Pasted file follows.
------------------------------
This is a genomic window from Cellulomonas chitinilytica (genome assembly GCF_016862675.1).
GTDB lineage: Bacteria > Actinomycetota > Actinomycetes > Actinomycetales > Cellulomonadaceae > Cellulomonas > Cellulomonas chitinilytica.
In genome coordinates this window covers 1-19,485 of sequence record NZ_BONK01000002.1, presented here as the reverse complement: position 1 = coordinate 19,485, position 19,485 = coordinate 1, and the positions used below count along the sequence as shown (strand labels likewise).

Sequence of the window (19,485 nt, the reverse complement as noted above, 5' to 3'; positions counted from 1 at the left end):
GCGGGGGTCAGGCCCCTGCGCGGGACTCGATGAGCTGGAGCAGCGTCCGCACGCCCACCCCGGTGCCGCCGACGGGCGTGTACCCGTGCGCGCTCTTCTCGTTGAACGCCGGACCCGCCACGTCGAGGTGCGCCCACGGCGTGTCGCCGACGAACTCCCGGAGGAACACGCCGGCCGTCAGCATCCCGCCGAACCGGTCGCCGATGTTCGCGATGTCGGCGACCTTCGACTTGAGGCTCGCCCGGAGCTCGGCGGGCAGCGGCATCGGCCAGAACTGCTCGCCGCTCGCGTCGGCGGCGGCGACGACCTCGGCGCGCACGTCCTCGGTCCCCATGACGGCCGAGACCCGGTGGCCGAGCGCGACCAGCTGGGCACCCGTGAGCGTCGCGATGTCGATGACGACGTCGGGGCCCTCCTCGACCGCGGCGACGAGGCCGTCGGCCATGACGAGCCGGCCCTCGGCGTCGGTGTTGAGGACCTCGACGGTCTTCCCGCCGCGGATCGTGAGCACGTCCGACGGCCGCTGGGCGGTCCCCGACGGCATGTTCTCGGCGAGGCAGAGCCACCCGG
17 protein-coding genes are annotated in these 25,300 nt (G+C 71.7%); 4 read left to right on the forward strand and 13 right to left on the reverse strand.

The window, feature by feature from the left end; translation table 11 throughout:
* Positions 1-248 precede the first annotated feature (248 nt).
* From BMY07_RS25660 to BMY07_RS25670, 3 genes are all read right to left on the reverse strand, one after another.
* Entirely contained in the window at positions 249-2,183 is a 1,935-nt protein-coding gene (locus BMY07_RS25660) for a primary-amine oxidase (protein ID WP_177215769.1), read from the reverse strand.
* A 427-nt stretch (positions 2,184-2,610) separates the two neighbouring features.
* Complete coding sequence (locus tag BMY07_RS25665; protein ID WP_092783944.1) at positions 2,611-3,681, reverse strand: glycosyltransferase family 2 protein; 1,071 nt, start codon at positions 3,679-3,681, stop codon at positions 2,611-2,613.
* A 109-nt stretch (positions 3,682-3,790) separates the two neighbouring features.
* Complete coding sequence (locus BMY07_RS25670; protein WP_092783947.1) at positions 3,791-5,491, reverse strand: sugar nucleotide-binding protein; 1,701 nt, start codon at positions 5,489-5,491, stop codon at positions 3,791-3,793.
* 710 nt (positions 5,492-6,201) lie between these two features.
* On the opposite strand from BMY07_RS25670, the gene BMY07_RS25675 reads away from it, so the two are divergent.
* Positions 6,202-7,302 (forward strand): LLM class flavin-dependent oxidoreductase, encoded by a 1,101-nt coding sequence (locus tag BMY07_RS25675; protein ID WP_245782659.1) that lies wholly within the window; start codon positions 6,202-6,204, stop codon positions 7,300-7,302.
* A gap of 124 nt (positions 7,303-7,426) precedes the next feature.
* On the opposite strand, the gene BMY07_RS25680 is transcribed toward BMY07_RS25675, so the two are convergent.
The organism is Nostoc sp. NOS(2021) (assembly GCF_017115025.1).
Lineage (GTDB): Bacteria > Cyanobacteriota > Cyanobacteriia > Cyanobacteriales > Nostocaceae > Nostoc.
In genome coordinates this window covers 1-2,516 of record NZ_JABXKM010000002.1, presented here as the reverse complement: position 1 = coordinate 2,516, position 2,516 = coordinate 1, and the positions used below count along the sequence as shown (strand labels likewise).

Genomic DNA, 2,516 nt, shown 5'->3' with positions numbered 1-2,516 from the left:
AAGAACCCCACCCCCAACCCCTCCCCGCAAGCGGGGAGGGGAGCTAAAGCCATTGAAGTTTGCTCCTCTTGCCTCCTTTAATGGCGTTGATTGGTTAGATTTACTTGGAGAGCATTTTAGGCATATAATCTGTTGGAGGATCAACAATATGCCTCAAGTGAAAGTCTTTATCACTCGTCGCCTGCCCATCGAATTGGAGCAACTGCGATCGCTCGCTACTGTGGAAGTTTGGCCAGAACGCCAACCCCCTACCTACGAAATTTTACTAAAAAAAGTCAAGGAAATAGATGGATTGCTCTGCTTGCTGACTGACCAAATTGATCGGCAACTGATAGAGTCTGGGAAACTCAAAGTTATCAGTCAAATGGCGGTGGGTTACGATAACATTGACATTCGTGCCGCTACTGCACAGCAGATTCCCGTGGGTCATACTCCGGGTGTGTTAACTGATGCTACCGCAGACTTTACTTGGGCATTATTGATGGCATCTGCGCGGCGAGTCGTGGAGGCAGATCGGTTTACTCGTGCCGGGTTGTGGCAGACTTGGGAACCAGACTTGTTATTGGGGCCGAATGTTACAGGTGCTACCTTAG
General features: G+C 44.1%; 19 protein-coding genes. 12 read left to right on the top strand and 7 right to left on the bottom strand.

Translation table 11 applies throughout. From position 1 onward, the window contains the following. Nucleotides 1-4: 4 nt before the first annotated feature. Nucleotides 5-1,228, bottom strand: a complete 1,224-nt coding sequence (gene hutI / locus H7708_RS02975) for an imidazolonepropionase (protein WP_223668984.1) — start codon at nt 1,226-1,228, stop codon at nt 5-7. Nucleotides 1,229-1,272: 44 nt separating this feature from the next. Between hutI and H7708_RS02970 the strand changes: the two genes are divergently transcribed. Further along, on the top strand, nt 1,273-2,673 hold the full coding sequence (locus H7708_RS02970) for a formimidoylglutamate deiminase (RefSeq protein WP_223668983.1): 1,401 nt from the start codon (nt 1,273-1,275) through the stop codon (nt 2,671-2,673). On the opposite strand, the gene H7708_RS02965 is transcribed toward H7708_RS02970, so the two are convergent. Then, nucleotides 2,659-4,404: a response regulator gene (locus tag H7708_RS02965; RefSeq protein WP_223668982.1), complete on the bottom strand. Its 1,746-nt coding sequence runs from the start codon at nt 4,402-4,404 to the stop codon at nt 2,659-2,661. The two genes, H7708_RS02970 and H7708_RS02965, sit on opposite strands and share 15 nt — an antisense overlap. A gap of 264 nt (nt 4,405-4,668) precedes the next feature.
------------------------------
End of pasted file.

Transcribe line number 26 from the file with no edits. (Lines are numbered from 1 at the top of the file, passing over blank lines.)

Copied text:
Translation table 11 applies throughout. From position 1 onward, the window contains the following. Nucleotides 1-4: 4 nt before the first annotated feature. Nucleotides 5-1,228, bottom strand: a complete 1,224-nt coding sequence (gene hutI / locus H7708_RS02975) for an imidazolonepropionase (protein WP_223668984.1) — start codon at nt 1,226-1,228, stop codon at nt 5-7. Nucleotides 1,229-1,272: 44 nt separating this feature from the next. Between hutI and H7708_RS02970 the strand changes: the two genes are divergently transcribed. Further along, on the top strand, nt 1,273-2,673 hold the full coding sequence (locus H7708_RS02970) for a formimidoylglutamate deiminase (RefSeq protein WP_223668983.1): 1,401 nt from the start codon (nt 1,273-1,275) through the stop codon (nt 2,671-2,673). On the opposite strand, the gene H7708_RS02965 is transcribed toward H7708_RS02970, so the two are convergent. Then, nucleotides 2,659-4,404: a response regulator gene (locus tag H7708_RS02965; RefSeq protein WP_223668982.1), complete on the bottom strand. Its 1,746-nt coding sequence runs from the start codon at nt 4,402-4,404 to the stop codon at nt 2,659-2,661. The two genes, H7708_RS02970 and H7708_RS02965, sit on opposite strands and share 15 nt — an antisense overlap. A gap of 264 nt (nt 4,405-4,668) precedes the next feature.